Amu Darya Sturgeon

The Amu Darya sturgeon is a rare, threatened, fairly small fish species limited to some rivers that flow westwards into the Aral Sea.
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About Amu Darya Sturgeon

The Amu Darya, or false shovelnose, sturgeon (Pseudoscaphirhynchus kaufmanni) is an endangered and intriguing member of the sturgeon family. While unmistakably a sturgeon, this fish differs from all other members of this family by a long filamentous extension to its tailfin. Unlike most other sturgeons, the Amu Darya sturgeon also has a broad, flattened, head. There are two recognised morphs of this species, a lighter coloured one that grows large and matures late, and a darker one that is smaller and matures earlier. The Amu Darya sturgeon is generally light grey or blue above, paler below. As usual for sturgeons, they have large white scutes along the back; otherwise, the skin is leathery. The mouth is small and located under the head. They can grow to 75 cm (30 in.) and 2 kilograms (4.4 lbs) and are thought to live for up to about 14 years, maturing at about 5-8 years of age. Amu Darya sturgeon mostly invertebrates when young, and gravitate to a predominantly fish diet with age. They live mostly in turbid, muddy rivers and estuaries and may undergo an upstream spawning run in spring, but some studies suggest each individual may do it only once in four or five years.

How to Catch?

As Amu Darya sturgeon is a critically endangered species, recreational fishing is very limited, although this fish remains an important food source for local people and, despite the declining distribution and numbers, local fishers continue to catch as much as they can. Due to the peculiarities of the fish, and also the difficulties of accessing and travelling in the countries in which it is found, it is best to contact one of the international operators that offer fishing for this species. They are able to give guidance on where, when and how to catch this species and also ensure the safety of the angler and avoid misunderstandings with local people and authorities. They can also usually supply suitable equipment to target this species. While the methods to catch the Amu Darya sturgeon are similar to those for other sturgeon, the tackle can be lighter as the species does not grow exceptionally large. Despite its conservation status and difficulties in getting to where it is found this species is fascinating and, if you succeed, you will be one of the very few recreational anglers who have managed to catch this unique fish.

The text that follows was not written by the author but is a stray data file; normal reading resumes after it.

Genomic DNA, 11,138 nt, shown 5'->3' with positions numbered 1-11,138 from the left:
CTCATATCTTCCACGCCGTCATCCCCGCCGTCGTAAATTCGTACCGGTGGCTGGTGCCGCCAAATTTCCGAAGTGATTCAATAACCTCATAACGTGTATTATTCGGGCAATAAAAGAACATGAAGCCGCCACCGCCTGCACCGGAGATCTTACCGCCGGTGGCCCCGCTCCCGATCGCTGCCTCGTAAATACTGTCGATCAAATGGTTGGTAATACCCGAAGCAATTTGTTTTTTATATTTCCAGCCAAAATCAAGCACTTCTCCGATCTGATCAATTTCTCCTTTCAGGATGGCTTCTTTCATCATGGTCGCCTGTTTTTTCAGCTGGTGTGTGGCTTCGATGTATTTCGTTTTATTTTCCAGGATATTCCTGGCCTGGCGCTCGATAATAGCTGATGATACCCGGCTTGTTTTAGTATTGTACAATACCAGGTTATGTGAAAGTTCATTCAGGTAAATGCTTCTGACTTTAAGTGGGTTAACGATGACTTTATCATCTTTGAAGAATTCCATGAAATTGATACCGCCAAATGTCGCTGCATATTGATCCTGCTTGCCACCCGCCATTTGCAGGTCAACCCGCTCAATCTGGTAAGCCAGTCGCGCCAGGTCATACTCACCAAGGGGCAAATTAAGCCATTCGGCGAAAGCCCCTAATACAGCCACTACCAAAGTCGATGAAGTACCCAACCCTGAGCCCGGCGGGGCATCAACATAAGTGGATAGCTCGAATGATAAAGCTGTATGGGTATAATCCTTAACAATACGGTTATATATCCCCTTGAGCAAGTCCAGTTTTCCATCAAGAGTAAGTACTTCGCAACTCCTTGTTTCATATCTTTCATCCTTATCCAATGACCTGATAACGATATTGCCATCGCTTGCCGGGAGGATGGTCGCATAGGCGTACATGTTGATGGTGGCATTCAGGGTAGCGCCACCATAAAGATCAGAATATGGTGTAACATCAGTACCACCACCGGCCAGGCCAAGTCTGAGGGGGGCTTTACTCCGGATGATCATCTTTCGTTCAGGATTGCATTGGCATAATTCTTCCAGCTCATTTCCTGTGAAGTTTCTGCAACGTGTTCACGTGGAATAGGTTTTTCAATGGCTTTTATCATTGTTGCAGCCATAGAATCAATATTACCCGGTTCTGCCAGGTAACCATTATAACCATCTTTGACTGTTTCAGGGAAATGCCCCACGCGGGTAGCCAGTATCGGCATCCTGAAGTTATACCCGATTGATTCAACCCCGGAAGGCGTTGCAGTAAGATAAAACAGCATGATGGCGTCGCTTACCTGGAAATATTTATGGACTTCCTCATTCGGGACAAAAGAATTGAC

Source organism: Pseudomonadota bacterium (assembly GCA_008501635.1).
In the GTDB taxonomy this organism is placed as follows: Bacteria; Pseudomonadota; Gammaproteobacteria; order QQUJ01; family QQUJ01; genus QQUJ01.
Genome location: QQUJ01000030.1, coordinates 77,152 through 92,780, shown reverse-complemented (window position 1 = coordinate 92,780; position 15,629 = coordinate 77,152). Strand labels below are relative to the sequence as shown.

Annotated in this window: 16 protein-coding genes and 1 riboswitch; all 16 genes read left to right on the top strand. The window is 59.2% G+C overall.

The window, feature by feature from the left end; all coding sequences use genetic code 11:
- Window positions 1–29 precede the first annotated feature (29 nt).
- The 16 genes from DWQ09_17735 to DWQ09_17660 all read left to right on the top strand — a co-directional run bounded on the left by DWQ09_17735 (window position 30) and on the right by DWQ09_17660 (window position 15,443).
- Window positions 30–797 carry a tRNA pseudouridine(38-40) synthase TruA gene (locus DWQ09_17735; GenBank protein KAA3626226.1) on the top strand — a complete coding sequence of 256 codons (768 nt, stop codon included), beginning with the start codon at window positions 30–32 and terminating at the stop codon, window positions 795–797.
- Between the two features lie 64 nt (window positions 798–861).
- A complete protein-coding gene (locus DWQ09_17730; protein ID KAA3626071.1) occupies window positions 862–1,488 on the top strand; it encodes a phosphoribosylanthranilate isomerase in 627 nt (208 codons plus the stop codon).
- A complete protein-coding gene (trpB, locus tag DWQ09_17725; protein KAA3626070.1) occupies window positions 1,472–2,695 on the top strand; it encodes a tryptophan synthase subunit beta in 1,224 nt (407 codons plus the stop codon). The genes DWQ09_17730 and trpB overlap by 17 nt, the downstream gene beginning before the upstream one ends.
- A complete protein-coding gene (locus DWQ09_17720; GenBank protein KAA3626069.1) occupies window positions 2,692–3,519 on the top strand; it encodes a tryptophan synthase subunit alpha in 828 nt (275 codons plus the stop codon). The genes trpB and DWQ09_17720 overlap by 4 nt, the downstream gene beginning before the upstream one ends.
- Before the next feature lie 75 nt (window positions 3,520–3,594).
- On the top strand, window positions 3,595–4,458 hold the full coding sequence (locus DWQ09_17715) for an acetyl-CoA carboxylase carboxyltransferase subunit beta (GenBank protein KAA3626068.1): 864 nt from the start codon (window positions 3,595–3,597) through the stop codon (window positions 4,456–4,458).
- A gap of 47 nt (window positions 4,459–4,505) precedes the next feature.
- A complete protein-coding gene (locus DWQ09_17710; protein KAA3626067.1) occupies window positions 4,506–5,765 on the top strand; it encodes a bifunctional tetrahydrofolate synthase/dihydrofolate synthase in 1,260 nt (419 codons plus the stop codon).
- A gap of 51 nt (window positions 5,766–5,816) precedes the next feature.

Similar Species

Amu Darya sturgeon used to be widespread and fairly common throughout the Amu Darya River basin and the Aral Sea. In recent years through heavy fishing pressure, agricultural development, and pollution it is now restricted to the middle reaches of a few tributaries and the Amu Darya river itself in parts of Turkmenistan, Uzbekistan, Tajikistan and possibly Afghanistan. The Amu Darya sturgeon is a fish of arid areas. Like many sturgeon species, it is relatively inactive in winter, making rod and line fishing difficult and unproductive but, as temperatures rise, so does its activity and feeding behaviour. In the rivers it is usually found in the deeper pools or below rapids, not in the fast current. Not all fish undergo the spawning migration each year, so there are always some mature fish throughout the remaining range of Amu Darya sturgeon.